My previous article was “Around the Solar System with Jason Lisle”, and in it I provided a brief recap of our solar system from a creationist perspective. After the presentation I had a chance to speak with Dr. Lisle and ask him some questions, and I asked about the creationist response to distant starlight as related to the detection of gravity waves.
About 100 years ago the existence of gravitational waves- or ‘ripples’ in the fabric of space-time- were predicted by Albert Einstein’s General Theory of Relativity. And on February 11 of this year scientists announced the detection of gravity waves for the first time.
Supposedly, some 1.3 billion years ago two black holes merged in a cataclysmic collision, and now we’re able to observe the after-effects. The detection occurred as a result of the efforts by LIGO (Laser Interferometer Gravitational-Wave Observatory), a system of two, nearly identical interferometers separated by long distances, one in Hanford, Washington, and the other in Livingston, Louisiana, using ultra-sensitive equipment.
In order to detect these waves, some kind of violent phenomenon is needed, such as supernovae, a neutron star, or, as in this case, two merging black holes. LIGO was able to detect these waves, first at the Louisiana location, and then milliseconds later in Washington, allowing scientists to determine the source.
So how does the creationist model for distant starlight account for these findings?
Well, the creationist model I like most was proposed by Dr. Lisle, and is called the Anisotropic Synchrony Convention (ASC), which allows us to define the one-way speed of light as instantaneous, which is consistent with Einstein’s General Theory of Relativity. So, even though the round-trip speed of light is about 186,000 miles per second, Einstein’s physics allow us to stipulate the one-way speed of light (agreed upon by convention).
However, I reasoned, if gravitational waves travel at the speed of light, and the waves were detected at different moments by two separate observatories, wouldn’t we expect both laboratories to detect the waves simultaneously?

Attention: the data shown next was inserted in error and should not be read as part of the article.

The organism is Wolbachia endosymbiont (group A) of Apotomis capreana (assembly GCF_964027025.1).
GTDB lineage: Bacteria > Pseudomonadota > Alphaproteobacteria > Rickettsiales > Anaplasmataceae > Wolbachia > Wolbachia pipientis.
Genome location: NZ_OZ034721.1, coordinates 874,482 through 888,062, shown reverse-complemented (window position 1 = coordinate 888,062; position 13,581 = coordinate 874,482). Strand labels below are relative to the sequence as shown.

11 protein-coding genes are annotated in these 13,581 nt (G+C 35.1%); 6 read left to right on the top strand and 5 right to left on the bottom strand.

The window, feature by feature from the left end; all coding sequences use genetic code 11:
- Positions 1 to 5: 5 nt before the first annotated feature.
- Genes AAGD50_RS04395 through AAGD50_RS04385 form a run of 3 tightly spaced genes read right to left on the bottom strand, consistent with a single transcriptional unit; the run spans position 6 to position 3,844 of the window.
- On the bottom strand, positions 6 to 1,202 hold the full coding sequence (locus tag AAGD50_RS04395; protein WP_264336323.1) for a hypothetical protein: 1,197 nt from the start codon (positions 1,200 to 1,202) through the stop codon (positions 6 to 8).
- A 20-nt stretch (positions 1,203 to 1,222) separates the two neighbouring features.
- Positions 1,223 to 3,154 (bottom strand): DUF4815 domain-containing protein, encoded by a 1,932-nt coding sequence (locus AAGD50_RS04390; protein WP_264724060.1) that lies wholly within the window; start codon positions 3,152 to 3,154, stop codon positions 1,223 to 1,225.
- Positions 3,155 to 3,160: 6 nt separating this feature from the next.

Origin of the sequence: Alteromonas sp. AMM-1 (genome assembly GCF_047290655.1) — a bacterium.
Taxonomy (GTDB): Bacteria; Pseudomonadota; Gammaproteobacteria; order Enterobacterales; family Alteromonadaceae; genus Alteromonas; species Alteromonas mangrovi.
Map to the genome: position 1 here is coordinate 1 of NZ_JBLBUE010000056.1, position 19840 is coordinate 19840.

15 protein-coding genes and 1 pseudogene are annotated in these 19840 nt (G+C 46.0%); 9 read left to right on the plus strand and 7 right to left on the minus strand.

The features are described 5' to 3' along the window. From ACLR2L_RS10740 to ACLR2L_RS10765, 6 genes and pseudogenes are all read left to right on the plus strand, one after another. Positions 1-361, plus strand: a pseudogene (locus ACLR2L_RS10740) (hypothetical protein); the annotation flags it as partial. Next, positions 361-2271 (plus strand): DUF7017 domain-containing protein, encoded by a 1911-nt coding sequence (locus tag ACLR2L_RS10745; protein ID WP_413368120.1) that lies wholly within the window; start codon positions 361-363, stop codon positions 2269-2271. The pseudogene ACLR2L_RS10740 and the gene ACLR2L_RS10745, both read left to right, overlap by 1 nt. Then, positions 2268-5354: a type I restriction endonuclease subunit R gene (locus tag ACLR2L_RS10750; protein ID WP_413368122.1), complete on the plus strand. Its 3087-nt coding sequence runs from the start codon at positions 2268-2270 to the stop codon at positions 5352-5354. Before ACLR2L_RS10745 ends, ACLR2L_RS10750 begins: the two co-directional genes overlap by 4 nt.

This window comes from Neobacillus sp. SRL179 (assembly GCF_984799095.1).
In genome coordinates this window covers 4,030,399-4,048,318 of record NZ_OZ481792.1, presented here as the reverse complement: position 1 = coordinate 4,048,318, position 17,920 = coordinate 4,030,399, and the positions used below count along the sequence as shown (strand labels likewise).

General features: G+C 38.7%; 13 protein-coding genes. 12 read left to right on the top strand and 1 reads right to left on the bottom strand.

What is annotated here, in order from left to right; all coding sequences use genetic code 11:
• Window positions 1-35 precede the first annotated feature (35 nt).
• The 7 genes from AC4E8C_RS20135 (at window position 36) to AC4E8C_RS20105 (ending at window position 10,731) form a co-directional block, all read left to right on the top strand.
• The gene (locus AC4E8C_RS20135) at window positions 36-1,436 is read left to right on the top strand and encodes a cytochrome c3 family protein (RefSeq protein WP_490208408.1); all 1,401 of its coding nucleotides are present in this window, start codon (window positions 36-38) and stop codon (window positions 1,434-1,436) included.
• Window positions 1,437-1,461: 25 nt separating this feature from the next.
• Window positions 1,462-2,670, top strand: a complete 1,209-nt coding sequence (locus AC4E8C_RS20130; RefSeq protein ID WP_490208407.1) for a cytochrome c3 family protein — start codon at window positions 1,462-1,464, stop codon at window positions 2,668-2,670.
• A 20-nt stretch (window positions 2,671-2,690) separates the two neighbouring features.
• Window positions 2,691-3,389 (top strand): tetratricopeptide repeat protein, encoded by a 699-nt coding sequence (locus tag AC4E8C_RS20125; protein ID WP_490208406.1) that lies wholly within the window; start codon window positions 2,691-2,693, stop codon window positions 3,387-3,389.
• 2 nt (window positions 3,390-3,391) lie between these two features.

Dr. Lisle’s response was technical, but he elaborated, explaining that the difference in recordings made by the two observatories in both Washington and Louisiana are a combination of two affects under the ASC. To begin with, the clocks at the two locations use Einstein’s synchrony convention, presupposing the one-way speed of light is identical in every direction. But under the ASC, the two clocks aren’t in sync; they’re off by a fraction. That means we’d expect there to be a small difference in detection time, even if the gravity waves arrived at the same moment.
The second effect is that only incoming gravity waves would be instantaneous under the ASC. Outgoing gravity waves would travel slower. This means that once the gravity wave passes someone standing at the first detector, it would be considered outgoing from that observer’s perspective and would take time to reach the other detector.
These two factors explain why there’s a difference in recorded times, and Dr. Lisle says the math works out to make the same prediction in time difference under both the ASC and ESC.
Here’s a good link to a more detailed model of the ASC, which hasn’t been falsified by scientific scrutiny.